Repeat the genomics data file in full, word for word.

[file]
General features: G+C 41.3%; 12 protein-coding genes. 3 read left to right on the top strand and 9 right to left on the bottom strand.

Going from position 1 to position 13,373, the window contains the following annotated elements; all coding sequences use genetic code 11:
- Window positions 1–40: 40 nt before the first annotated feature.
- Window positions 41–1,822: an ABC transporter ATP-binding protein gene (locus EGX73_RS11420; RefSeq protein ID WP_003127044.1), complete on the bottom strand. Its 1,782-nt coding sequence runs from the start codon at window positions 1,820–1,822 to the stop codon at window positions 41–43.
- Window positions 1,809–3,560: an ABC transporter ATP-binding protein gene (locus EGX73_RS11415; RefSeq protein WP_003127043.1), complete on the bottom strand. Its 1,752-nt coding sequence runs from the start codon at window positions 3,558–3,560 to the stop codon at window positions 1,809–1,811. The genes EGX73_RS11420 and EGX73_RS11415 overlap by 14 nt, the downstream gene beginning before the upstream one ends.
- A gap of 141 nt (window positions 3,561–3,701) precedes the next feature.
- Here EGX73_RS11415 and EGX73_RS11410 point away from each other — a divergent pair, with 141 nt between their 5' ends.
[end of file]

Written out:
General features: G+C 41.3%; 12 protein-coding genes. 3 read left to right on the top strand and 9 right to left on the bottom strand.

Going from position 1 to position 13,373, the window contains the following annotated elements; all coding sequences use genetic code 11:
- Window positions 1–40: 40 nt before the first annotated feature.
- Window positions 41–1,822: an ABC transporter ATP-binding protein gene (locus EGX73_RS11420; RefSeq protein ID WP_003127044.1), complete on the bottom strand. Its 1,782-nt coding sequence runs from the start codon at window positions 1,820–1,822 to the stop codon at window positions 41–43.
- Window positions 1,809–3,560: an ABC transporter ATP-binding protein gene (locus EGX73_RS11415; RefSeq protein WP_003127043.1), complete on the bottom strand. Its 1,752-nt coding sequence runs from the start codon at window positions 3,558–3,560 to the stop codon at window positions 1,809–1,811. The genes EGX73_RS11420 and EGX73_RS11415 overlap by 14 nt, the downstream gene beginning before the upstream one ends.
- A gap of 141 nt (window positions 3,561–3,701) precedes the next feature.
- Here EGX73_RS11415 and EGX73_RS11410 point away from each other — a divergent pair, with 141 nt between their 5' ends.